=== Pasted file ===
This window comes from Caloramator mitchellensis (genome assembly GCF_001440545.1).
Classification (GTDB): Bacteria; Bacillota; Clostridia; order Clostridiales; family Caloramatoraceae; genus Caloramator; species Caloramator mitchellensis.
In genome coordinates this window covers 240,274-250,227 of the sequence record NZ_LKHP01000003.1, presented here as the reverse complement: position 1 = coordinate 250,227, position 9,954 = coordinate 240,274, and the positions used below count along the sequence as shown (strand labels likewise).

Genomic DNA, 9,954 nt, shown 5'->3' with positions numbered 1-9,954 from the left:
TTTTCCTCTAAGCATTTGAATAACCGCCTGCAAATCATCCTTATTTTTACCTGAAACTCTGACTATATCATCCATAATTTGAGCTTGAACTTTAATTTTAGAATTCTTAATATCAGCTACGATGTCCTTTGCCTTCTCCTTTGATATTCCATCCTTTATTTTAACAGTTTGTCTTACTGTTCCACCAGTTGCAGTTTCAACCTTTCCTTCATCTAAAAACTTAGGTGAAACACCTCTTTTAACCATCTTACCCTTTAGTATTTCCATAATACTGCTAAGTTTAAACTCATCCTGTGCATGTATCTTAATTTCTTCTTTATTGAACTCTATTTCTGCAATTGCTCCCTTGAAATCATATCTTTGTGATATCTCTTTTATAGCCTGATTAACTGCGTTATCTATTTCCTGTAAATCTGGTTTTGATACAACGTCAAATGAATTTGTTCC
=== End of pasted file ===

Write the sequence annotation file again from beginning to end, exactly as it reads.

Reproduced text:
This window comes from Caloramator mitchellensis (genome assembly GCF_001440545.1).
Classification (GTDB): Bacteria; Bacillota; Clostridia; order Clostridiales; family Caloramatoraceae; genus Caloramator; species Caloramator mitchellensis.
In genome coordinates this window covers 240,274-250,227 of the sequence record NZ_LKHP01000003.1, presented here as the reverse complement: position 1 = coordinate 250,227, position 9,954 = coordinate 240,274, and the positions used below count along the sequence as shown (strand labels likewise).

Genomic DNA, 9,954 nt, shown 5'->3' with positions numbered 1-9,954 from the left:
TTTTCCTCTAAGCATTTGAATAACCGCCTGCAAATCATCCTTATTTTTACCTGAAACTCTGACTATATCATCCATAATTTGAGCTTGAACTTTAATTTTAGAATTCTTAATATCAGCTACGATGTCCTTTGCCTTCTCCTTTGATATTCCATCCTTTATTTTAACAGTTTGTCTTACTGTTCCACCAGTTGCAGTTTCAACCTTTCCTTCATCTAAAAACTTAGGTGAAACACCTCTTTTAACCATCTTACCCTTTAGTATTTCCATAATACTGCTAAGTTTAAACTCATCCTGTGCATGTATCTTAATTTCTTCTTTATTGAACTCTATTTCTGCAATTGCTCCCTTGAAATCATATCTTTGTGATATCTCTTTTATAGCCTGATTAACTGCGTTATCTATTTCCTGTAAATCTGGTTTTGATACAACGTCAAATGAATTTGTTCC